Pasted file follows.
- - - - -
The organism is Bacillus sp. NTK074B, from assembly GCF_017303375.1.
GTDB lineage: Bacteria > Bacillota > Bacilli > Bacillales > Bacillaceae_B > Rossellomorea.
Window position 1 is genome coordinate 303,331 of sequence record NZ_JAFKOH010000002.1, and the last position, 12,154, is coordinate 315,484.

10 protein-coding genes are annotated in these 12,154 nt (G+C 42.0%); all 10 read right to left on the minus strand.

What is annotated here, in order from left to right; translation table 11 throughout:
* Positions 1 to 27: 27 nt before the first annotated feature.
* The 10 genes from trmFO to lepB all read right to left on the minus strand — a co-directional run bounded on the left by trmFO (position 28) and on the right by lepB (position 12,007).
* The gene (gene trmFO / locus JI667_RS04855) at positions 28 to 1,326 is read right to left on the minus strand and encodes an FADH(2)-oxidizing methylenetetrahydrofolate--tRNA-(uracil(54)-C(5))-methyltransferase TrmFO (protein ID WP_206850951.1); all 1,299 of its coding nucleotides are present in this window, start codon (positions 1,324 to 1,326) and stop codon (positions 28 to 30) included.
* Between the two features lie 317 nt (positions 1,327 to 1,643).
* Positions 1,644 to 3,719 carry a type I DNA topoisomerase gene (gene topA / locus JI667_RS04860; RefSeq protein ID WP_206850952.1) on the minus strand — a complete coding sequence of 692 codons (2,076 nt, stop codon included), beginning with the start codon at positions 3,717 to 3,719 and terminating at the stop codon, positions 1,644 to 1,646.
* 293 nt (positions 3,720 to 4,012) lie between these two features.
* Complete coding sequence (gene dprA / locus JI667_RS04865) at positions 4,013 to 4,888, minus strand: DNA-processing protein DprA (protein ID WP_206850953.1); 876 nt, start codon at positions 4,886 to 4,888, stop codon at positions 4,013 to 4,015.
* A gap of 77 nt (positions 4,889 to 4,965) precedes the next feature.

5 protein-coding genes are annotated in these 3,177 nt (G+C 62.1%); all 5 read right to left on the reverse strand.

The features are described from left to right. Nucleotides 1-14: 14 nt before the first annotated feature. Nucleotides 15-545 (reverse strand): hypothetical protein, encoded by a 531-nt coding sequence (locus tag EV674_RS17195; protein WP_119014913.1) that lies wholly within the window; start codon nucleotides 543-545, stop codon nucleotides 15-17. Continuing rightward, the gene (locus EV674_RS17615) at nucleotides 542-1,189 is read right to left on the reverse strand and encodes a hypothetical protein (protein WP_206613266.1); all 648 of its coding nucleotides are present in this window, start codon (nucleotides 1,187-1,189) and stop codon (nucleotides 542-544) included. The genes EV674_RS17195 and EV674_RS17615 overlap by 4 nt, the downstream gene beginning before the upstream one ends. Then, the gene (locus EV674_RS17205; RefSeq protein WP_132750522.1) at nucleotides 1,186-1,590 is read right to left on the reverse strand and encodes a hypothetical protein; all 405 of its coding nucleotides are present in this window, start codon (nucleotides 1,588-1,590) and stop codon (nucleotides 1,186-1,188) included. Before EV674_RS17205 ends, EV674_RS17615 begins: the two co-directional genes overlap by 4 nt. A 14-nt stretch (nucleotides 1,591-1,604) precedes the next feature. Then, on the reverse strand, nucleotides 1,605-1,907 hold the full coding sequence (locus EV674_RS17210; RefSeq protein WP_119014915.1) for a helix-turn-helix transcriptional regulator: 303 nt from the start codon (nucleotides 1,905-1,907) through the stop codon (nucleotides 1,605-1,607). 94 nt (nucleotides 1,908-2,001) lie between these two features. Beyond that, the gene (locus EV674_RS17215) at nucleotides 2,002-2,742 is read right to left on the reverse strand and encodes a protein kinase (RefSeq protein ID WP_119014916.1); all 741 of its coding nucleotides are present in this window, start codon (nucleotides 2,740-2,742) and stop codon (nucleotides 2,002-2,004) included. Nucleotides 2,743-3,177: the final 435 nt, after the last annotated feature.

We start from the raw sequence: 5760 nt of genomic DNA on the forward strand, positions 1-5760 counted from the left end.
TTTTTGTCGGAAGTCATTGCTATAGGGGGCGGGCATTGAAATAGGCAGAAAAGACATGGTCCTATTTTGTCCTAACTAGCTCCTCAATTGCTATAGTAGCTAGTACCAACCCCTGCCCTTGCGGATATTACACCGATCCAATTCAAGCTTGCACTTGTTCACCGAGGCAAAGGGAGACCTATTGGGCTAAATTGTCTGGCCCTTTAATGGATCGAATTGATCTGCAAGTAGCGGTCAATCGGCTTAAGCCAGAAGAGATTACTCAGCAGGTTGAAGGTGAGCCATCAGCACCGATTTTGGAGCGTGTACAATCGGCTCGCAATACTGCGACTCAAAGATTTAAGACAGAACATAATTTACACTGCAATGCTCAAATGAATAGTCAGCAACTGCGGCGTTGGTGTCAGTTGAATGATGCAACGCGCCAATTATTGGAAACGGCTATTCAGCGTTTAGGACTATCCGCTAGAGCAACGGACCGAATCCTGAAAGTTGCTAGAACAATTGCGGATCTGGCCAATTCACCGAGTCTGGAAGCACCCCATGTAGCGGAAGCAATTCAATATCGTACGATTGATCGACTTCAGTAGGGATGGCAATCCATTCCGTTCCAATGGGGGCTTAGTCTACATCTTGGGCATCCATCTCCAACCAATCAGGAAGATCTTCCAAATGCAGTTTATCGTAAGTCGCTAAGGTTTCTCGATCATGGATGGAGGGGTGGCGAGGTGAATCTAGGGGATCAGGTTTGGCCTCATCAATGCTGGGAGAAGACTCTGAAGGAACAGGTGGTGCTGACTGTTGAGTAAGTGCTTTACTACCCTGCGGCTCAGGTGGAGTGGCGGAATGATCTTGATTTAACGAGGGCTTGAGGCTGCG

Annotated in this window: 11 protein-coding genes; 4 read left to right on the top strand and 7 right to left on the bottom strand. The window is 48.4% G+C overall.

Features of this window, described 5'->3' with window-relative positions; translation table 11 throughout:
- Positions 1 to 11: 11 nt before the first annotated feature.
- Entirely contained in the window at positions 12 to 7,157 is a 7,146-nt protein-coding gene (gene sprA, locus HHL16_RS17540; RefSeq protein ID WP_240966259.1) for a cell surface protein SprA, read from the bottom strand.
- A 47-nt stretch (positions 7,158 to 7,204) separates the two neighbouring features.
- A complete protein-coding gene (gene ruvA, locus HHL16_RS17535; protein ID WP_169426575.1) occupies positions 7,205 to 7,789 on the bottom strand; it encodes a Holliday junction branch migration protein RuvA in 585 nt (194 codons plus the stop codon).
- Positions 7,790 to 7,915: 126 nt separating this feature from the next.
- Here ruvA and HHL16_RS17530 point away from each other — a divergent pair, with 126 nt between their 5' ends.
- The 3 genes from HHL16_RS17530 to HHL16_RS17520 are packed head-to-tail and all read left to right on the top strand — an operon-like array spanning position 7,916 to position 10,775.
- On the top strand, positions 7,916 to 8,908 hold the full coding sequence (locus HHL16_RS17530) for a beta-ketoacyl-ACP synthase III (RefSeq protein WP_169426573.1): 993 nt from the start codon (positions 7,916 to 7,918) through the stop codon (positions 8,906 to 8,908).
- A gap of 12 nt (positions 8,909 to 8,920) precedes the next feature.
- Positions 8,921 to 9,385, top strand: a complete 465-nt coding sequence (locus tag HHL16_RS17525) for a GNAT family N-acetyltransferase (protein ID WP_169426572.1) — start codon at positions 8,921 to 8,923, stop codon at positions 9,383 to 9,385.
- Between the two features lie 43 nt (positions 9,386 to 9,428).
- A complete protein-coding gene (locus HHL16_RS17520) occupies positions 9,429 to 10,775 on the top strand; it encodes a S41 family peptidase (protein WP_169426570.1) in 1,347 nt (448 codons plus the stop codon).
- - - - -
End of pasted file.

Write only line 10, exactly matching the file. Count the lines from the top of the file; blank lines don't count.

* Positions 1,644 to 3,719 carry a type I DNA topoisomerase gene (gene topA / locus JI667_RS04860; RefSeq protein ID WP_206850952.1) on the minus strand — a complete coding sequence of 692 codons (2,076 nt, stop codon included), beginning with the start codon at positions 3,717 to 3,719 and terminating at the stop codon, positions 1,644 to 1,646.